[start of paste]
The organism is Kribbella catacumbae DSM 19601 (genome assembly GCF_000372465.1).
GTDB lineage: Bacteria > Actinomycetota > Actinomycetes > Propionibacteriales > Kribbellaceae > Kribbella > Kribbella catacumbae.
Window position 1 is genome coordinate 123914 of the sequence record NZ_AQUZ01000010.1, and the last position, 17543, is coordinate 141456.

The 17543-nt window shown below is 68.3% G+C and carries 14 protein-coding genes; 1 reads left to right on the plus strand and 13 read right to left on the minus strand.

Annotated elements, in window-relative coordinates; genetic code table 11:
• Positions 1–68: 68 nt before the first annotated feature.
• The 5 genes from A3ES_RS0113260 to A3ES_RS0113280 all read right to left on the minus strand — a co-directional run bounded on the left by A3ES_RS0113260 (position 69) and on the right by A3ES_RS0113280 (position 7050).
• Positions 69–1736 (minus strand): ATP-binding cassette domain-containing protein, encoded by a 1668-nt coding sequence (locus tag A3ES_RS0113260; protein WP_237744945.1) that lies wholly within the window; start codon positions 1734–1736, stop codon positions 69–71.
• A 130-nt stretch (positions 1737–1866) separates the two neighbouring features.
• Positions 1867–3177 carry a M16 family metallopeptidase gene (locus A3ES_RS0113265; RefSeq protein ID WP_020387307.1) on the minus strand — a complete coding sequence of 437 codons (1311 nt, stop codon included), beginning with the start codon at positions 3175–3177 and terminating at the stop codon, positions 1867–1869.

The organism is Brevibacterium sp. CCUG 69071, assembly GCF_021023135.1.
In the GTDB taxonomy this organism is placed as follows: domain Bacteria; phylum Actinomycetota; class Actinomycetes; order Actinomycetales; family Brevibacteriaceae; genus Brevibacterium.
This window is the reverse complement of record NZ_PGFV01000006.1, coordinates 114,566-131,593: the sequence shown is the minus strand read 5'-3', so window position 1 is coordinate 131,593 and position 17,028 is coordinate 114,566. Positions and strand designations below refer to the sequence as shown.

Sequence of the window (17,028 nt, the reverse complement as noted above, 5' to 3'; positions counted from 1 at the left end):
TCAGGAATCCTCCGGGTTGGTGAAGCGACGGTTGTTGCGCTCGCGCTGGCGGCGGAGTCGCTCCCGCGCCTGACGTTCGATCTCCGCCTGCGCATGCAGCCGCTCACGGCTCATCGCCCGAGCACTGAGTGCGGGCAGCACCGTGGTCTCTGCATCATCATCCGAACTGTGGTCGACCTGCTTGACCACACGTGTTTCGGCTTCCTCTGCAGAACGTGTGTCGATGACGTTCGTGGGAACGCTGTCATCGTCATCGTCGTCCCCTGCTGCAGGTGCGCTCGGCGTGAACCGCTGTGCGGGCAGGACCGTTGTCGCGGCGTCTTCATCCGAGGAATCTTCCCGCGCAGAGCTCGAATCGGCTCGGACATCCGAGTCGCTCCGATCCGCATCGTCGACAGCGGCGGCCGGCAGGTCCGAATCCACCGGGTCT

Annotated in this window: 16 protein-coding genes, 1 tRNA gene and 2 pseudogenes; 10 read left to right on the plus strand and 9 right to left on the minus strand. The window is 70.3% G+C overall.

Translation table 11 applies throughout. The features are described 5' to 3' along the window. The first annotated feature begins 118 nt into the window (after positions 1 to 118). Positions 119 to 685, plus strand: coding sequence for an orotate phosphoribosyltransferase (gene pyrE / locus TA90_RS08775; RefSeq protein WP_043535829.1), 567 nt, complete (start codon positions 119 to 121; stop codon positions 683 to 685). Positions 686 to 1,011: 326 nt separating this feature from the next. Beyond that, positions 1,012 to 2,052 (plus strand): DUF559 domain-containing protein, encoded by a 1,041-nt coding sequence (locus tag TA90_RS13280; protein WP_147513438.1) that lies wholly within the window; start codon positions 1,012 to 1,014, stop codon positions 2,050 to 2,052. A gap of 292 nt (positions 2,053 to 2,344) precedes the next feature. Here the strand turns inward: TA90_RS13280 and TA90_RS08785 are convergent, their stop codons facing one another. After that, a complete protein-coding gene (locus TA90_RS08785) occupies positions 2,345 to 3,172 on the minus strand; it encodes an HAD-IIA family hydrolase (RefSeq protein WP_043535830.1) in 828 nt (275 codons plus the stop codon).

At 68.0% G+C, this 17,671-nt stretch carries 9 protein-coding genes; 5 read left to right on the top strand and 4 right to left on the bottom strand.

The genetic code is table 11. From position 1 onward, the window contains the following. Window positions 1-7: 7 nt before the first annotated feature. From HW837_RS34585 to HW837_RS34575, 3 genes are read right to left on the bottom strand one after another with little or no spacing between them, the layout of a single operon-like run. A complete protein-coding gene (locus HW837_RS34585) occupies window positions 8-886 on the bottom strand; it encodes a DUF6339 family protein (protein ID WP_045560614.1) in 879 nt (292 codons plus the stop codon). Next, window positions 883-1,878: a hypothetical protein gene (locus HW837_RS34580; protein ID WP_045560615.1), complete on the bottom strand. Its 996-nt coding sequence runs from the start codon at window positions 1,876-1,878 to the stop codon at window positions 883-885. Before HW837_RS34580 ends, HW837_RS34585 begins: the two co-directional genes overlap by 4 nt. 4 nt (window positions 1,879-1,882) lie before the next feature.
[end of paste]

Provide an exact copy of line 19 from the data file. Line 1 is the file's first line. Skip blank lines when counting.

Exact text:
The genetic code is table 11. From position 1 onward, the window contains the following. Window positions 1-7: 7 nt before the first annotated feature. From HW837_RS34585 to HW837_RS34575, 3 genes are read right to left on the bottom strand one after another with little or no spacing between them, the layout of a single operon-like run. A complete protein-coding gene (locus HW837_RS34585) occupies window positions 8-886 on the bottom strand; it encodes a DUF6339 family protein (protein ID WP_045560614.1) in 879 nt (292 codons plus the stop codon). Next, window positions 883-1,878: a hypothetical protein gene (locus HW837_RS34580; protein ID WP_045560615.1), complete on the bottom strand. Its 996-nt coding sequence runs from the start codon at window positions 1,876-1,878 to the stop codon at window positions 883-885. Before HW837_RS34580 ends, HW837_RS34585 begins: the two co-directional genes overlap by 4 nt. 4 nt (window positions 1,879-1,882) lie before the next feature.